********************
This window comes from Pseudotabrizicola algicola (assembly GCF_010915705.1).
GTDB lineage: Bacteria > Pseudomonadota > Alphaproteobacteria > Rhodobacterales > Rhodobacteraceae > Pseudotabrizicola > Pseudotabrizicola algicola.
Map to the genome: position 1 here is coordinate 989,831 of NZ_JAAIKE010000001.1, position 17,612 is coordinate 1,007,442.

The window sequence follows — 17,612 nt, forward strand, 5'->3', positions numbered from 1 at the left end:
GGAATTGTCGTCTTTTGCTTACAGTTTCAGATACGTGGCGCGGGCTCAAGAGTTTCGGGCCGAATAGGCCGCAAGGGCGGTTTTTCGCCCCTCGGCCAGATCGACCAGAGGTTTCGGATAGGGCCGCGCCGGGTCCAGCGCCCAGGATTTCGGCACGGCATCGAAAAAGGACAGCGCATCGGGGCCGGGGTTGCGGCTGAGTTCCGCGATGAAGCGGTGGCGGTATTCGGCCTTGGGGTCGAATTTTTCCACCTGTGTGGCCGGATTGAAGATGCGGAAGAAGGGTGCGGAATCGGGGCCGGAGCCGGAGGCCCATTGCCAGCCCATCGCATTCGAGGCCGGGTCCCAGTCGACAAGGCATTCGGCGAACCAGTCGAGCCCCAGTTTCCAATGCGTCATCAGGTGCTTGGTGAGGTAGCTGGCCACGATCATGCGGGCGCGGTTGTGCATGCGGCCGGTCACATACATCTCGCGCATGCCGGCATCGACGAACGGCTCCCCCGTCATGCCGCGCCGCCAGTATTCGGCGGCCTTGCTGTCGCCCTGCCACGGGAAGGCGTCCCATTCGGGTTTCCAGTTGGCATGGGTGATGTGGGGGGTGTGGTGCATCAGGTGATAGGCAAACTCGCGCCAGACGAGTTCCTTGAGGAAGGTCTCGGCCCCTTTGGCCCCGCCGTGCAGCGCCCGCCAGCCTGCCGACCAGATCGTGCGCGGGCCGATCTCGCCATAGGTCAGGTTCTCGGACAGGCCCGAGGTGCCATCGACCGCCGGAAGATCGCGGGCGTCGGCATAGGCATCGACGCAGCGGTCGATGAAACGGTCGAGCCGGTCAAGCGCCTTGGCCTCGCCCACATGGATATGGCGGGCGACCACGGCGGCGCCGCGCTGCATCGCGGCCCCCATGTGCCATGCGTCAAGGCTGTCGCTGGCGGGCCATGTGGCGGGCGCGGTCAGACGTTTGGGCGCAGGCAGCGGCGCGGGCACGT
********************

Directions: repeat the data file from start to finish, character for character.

This window comes from Pseudotabrizicola algicola (assembly GCF_010915705.1).
GTDB lineage: Bacteria > Pseudomonadota > Alphaproteobacteria > Rhodobacterales > Rhodobacteraceae > Pseudotabrizicola > Pseudotabrizicola algicola.
Map to the genome: position 1 here is coordinate 989,831 of NZ_JAAIKE010000001.1, position 17,612 is coordinate 1,007,442.

The window sequence follows — 17,612 nt, forward strand, 5'->3', positions numbered from 1 at the left end:
GGAATTGTCGTCTTTTGCTTACAGTTTCAGATACGTGGCGCGGGCTCAAGAGTTTCGGGCCGAATAGGCCGCAAGGGCGGTTTTTCGCCCCTCGGCCAGATCGACCAGAGGTTTCGGATAGGGCCGCGCCGGGTCCAGCGCCCAGGATTTCGGCACGGCATCGAAAAAGGACAGCGCATCGGGGCCGGGGTTGCGGCTGAGTTCCGCGATGAAGCGGTGGCGGTATTCGGCCTTGGGGTCGAATTTTTCCACCTGTGTGGCCGGATTGAAGATGCGGAAGAAGGGTGCGGAATCGGGGCCGGAGCCGGAGGCCCATTGCCAGCCCATCGCATTCGAGGCCGGGTCCCAGTCGACAAGGCATTCGGCGAACCAGTCGAGCCCCAGTTTCCAATGCGTCATCAGGTGCTTGGTGAGGTAGCTGGCCACGATCATGCGGGCGCGGTTGTGCATGCGGCCGGTCACATACATCTCGCGCATGCCGGCATCGACGAACGGCTCCCCCGTCATGCCGCGCCGCCAGTATTCGGCGGCCTTGCTGTCGCCCTGCCACGGGAAGGCGTCCCATTCGGGTTTCCAGTTGGCATGGGTGATGTGGGGGGTGTGGTGCATCAGGTGATAGGCAAACTCGCGCCAGACGAGTTCCTTGAGGAAGGTCTCGGCCCCTTTGGCCCCGCCGTGCAGCGCCCGCCAGCCTGCCGACCAGATCGTGCGCGGGCCGATCTCGCCATAGGTCAGGTTCTCGGACAGGCCCGAGGTGCCATCGACCGCCGGAAGATCGCGGGCGTCGGCATAGGCATCGACGCAGCGGTCGATGAAACGGTCGAGCCGGTCAAGCGCCTTGGCCTCGCCCACATGGATATGGCGGGCGACCACGGCGGCGCCGCGCTGCATCGCGGCCCCCATGTGCCATGCGTCAAGGCTGTCGCTGGCGGGCCATGTGGCGGGCGCGGTCAGACGTTTGGGCGCAGGCAGCGGCGCGGGCACGT